When Rob Awesome departed the bamboo beach hut we shared, he left me one knuckle duster, a bottle of whiskey, and male deodorant.
Mumbai: Day One: The city was on a beer drought and served no alcohol.
Mumbai: Day Two: Bollywood, and we were told by a restaurant as well as by a bar that playing card games in public is illegal.
Mumbai: Day Three: We left.
By our arrival in Goa, the Kiwi was on his second Bolivian Marching Powder binge in sixty hours. He hadn't slept in forty hours.
As he referred to himself as Rob Awesome, he decreed that the day necessitated getting Rob Awesome in henna across his deltoids.
The Brits migrated to a restaurant for beer and lunch. I read and supervised the henna headway. Rob Awesome lay on his stomach, arms at his sides, while an Indian man administered the henna. Rob Awesome compelled me to cater cigarettes to his mouth. I commanded inhale, he inhaled. The Indian man's eyes told me he thought this as mystifying as my dad motorboating a transvestite in a restaurant on my twenty-first birthday. Henna Man finished. Rob Awesome's body gyrated with gorilla snores. I woke him up.
"Hey, I'm heading up to the restaurant. You want anything?"
"Sweet. I'll get right on that. Don't roll over though, alright?"
"Right. Just don't roll over. You hear me? DO NOT ROLL OVER. The henna won't be dry for another twenty minutes."
"Yep, exactly. Just don't roll over. You CANNOT roll over. You'll ruin the henna."
I returned thirty minutes later with the Brits.
Rob Awesome had rolled over.
After I had a cerebral aneurysm from being a Bollywood extra, the Brit and I stood on a Mumbai street corner with five hundred extra rupees in our pockets. Five hundred rupees equates $10.70. In the US I could get a meal at McDonald's. In India, $10.70 paid over five nights accommodation.
While we discussed where to eat dinner, the other Brit joined us and the Kiwi's ejaculations from down the street drumbeat our ears. He stammered up to us, stuttered some words as bizarre as birthing two daughters in China, bucked his bag around my neck, and swung into the street. He had the brain capacity of one who had just teetered out of a goat orgy. He disappeared. We shrugged and went to a Chinese restaurant with some other travelers.
The two Brits and I returned to Seashore Guesthouse at four o'clock in the morning after going to a club that looked like a cross between a Japanese tea garden and a Vegas nightclub. Seashore Guesthouse is on the fourth floor of a five-story building. The Kiwi's sandals sprawled on the second floor landing. We found him in our guesthouse in the room he shared with the Brit from Manchester.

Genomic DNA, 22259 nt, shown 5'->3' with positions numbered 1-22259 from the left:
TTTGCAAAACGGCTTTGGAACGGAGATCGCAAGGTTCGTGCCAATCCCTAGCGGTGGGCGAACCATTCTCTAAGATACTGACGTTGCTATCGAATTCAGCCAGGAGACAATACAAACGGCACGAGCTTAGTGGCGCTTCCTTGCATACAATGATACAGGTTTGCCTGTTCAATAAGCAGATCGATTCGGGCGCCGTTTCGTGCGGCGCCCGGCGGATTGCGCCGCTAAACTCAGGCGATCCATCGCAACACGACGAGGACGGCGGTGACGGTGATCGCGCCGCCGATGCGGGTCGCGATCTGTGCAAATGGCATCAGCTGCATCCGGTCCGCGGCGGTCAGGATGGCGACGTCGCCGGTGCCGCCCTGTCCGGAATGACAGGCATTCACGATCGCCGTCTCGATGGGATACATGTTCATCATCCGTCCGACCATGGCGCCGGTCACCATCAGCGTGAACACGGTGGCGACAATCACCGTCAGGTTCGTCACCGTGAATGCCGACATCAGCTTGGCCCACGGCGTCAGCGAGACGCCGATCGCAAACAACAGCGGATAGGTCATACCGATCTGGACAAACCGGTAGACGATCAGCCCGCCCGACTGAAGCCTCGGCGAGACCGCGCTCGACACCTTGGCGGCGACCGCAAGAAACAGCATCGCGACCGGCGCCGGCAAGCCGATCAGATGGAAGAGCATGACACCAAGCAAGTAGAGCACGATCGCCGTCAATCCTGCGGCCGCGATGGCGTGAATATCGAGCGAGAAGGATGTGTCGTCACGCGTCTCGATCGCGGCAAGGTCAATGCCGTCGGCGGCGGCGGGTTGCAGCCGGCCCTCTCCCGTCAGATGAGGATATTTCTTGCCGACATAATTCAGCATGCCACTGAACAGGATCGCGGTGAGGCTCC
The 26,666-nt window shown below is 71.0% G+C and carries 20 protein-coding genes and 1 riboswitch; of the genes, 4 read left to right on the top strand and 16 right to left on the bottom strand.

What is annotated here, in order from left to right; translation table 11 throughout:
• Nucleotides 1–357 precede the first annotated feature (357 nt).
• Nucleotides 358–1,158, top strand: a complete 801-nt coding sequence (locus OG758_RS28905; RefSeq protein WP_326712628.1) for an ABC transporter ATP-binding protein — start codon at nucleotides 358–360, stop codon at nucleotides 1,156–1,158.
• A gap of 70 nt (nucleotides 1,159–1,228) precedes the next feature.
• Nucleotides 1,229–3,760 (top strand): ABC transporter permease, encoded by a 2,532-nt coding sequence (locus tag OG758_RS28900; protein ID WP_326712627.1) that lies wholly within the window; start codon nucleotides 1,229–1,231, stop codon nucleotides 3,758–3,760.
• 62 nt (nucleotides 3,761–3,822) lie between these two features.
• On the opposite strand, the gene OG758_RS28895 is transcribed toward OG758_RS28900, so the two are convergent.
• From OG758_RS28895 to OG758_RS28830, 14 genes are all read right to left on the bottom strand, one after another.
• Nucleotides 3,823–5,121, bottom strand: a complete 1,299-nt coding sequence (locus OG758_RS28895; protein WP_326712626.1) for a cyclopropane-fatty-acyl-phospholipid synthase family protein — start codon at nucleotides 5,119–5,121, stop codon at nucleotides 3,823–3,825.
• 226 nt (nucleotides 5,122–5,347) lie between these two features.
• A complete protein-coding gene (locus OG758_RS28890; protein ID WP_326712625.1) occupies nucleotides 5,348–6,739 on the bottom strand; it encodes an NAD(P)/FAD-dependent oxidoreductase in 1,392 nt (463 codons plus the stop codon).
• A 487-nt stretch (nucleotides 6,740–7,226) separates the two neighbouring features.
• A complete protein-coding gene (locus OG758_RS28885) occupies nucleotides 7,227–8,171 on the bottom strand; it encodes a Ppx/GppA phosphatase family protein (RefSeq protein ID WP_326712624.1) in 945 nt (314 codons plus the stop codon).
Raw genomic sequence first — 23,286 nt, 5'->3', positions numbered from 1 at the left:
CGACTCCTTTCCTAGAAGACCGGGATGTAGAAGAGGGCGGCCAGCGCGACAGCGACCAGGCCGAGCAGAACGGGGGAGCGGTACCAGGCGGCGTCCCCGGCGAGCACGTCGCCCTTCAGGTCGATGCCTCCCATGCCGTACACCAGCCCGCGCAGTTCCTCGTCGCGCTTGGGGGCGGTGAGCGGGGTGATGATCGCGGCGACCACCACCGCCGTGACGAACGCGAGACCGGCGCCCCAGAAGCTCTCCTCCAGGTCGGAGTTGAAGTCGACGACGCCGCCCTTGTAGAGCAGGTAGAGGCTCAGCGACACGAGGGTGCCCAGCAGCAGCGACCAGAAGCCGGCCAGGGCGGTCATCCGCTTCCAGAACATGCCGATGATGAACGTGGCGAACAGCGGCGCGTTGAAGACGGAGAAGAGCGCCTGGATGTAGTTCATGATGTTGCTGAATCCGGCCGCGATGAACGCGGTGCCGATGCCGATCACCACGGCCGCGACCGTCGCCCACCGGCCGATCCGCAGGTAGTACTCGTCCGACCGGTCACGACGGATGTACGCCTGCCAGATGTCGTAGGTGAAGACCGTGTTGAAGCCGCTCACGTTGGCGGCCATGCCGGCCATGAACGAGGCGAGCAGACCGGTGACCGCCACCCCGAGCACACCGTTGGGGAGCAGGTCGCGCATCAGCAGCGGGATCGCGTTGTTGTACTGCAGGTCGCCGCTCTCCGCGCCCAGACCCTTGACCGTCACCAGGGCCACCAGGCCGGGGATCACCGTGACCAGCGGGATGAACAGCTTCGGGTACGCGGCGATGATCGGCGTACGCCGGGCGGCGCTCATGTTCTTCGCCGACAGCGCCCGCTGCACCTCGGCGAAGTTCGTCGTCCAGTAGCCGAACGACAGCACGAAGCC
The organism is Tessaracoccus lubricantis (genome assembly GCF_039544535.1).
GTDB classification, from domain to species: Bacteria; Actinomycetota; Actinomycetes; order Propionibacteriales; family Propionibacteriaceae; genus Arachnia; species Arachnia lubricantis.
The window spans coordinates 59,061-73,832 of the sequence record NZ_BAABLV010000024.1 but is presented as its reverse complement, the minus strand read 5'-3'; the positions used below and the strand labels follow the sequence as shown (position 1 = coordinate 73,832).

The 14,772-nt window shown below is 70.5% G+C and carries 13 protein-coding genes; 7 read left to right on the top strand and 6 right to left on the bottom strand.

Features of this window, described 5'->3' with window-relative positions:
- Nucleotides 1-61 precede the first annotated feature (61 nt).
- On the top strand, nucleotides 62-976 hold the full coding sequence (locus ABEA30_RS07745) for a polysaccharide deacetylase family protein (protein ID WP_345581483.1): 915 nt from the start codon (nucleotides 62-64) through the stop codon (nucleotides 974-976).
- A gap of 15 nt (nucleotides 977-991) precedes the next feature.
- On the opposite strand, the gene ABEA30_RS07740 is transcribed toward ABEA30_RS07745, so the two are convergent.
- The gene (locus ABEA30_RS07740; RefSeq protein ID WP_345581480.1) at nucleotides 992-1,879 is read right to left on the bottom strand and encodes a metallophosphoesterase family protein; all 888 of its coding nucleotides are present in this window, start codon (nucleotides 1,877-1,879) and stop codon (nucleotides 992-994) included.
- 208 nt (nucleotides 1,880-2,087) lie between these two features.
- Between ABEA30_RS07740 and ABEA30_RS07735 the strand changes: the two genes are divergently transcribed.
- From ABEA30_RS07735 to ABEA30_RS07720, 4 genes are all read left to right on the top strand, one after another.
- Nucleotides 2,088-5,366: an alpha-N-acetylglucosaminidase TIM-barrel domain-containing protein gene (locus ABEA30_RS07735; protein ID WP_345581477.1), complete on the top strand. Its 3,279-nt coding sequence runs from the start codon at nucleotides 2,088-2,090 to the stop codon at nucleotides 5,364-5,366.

The next morning, he awoke Manchester with a credit card corner of coke in one hand and the remainder of my Old Monk rum bottle in the other. His mad cow eyes and four-foot-long dreadlocks were as nonsensical as nipples spouting vodka. Manchester responded correspondingly. He beamed love and tenderness, sniffed and sucked. Manchester and the Kiwi then woke me and the other Brit up and we whirled to Leopold's restaurant for some beer.
The Kiwi recounted his night over a cigarette and a beer pitcher at ten in the morning. Bagpiper Whiskey caused his coarse memory, but he recalled purchasing two grams of coke from a street drug dealer. He had never tried coke in his life. Fueled by Special Olympics in a bottle, coke seemed a good idea.
Hours later the Kiwi returned to our guesthouse. He walked up the stairs but couldn't find the hotel entrance. The different levels with varying hotels, shops and signs confused him. He wobbled outside and noticed scaffolding near the building. His six-foot-four-inch body with four-foot-long dreadlocks monkey-maneuvered up the scaffolding until he was outside our floor. He assaulted the window with his fist. A man we had slurred to earlier while waiting for the Bollywood jeep opened the window. Asshole refused to let the Kiwi inside, telling him that there was a gap and it was too dangerous. Kiwi coerced a window open and tumbled into the worker's sleeping room.
"Sorry mate. I'm just sorry. Sorry love," he apologized to a two hundred pound woman sleeping on a broom.
The Kiwi's body pinball-machined the hallway. It took him seven minutes to open his door. He lay in bed for twenty-five minutes, soaked in silence and eyes as wide as a prostitute's legs. A European girl screamed at him, "For God's sake, keep it down!"
"I've been fucking silent for twenty minutes, Bitch!" he related in Leopold's restaurant, permeated with families and young children consuming breakfast.
"You daft cunt!" Manchester exclaimed. "You were probably still making noise."